Synopsis : Foundation is getting more expensive. Try foundationless frames; save money and reduce miticide contamination in your hives.
While preparing some minor updates for a talk this week 1 I had cause to look up the price of foundation.
Foundation is one of the beekeeping basics. It’s effectively a consumable item that you periodically have to replace … or more correctly you replace the frames containing new sheets of foundation. It is recommended that brood frames are replaced every three years; this means you should expect to replace 3-4 frames per season in a National hive.
Like other basics, such as eggs and pasta, the price of foundation is rising inexorably. The last stuff I bought – premium National wired worker deep – was about £13 from Thorne’s. I bought ~15 packets and it hurt.
It’s now £15.60 a packet (for 10 sheets) 2. If it goes up much more I’ll have to trade in a kidney before visiting Brian at Thorne’s of Newburgh.
Synopsis : Our recent study on landscape-scale coordinated Varroa control suggest there are benefits for colony health. I know it makes sense, but how many actually do it?
In the magnum opus last week I discussed how bees discriminate nestmates from non-nestmates at the hive entrance. Inevitably I had to discuss the processes of drifting and robbing as these activities, together with the peripatetic drones, largely account for the ‘foreign’ bees arriving at a hive entrance.
I described drifting as a short-range phenomenon, predominantly of bees with immature cuticular hydrocarbon profiles 1, on their first few orientation flights. In contrast, I described robbing as a potentially long-range event that could occur over at least one kilometre.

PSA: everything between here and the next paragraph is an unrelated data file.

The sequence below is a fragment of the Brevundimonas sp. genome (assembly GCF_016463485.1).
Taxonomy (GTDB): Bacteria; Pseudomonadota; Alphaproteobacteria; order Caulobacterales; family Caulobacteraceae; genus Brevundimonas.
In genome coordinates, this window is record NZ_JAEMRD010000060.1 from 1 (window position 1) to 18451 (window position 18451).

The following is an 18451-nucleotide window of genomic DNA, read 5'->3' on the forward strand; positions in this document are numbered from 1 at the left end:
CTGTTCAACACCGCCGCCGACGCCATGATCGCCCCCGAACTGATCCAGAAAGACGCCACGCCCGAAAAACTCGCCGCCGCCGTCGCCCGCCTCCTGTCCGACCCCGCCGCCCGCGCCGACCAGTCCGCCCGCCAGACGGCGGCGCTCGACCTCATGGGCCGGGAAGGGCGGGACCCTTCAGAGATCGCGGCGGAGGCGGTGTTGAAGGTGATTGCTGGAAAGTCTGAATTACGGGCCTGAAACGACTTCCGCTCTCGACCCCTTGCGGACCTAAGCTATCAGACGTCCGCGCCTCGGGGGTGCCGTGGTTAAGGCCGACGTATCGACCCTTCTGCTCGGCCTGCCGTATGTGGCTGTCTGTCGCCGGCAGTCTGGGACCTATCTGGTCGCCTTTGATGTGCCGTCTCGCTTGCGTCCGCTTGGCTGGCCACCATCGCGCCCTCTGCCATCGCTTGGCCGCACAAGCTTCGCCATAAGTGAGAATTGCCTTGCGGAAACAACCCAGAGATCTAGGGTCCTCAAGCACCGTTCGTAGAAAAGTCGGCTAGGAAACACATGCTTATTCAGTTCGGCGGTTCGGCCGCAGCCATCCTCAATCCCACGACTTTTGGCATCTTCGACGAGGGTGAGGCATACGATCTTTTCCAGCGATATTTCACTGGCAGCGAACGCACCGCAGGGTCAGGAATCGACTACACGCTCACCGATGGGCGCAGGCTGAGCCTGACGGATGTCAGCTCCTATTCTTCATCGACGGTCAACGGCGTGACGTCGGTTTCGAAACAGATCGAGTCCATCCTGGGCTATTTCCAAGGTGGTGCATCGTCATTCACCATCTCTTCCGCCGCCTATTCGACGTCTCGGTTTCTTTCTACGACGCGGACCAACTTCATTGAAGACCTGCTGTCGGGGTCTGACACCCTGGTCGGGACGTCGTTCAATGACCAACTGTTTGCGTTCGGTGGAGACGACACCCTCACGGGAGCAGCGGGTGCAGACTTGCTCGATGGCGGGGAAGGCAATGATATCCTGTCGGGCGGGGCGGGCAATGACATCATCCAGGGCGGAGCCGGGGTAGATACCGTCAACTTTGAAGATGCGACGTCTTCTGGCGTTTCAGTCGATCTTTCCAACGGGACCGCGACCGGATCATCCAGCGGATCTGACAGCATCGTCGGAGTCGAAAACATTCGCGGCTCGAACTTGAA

I should have re-read the literature and refreshed my memory of what others have already reported for these activities before writing the post 🙁 .
Synopsis : The science of identity … how guard bees recognise nestmates, why drifting bees are accepted into other hives and why robbers are only sometimes rejected.
Honey bees are eusocial insects. The ’eu’ before social is derived from the Greek for ‘good’; these insects – not just honey bees – exhibit the highest level of social organisation, involving the division of labour (nurses, scouts, guards, foragers and in reproductive and non-reproductive sub-groups), cooperative brood rearing and overlapping generations.
Eusociality is a response to evolutionary pressure. Colonies are more successful than individuals.
Sociality involves cooperation. This requires recognition of kin and/or other group members. It also involves defending the shared resources that the group have worked together to collect (stores) or rear (brood).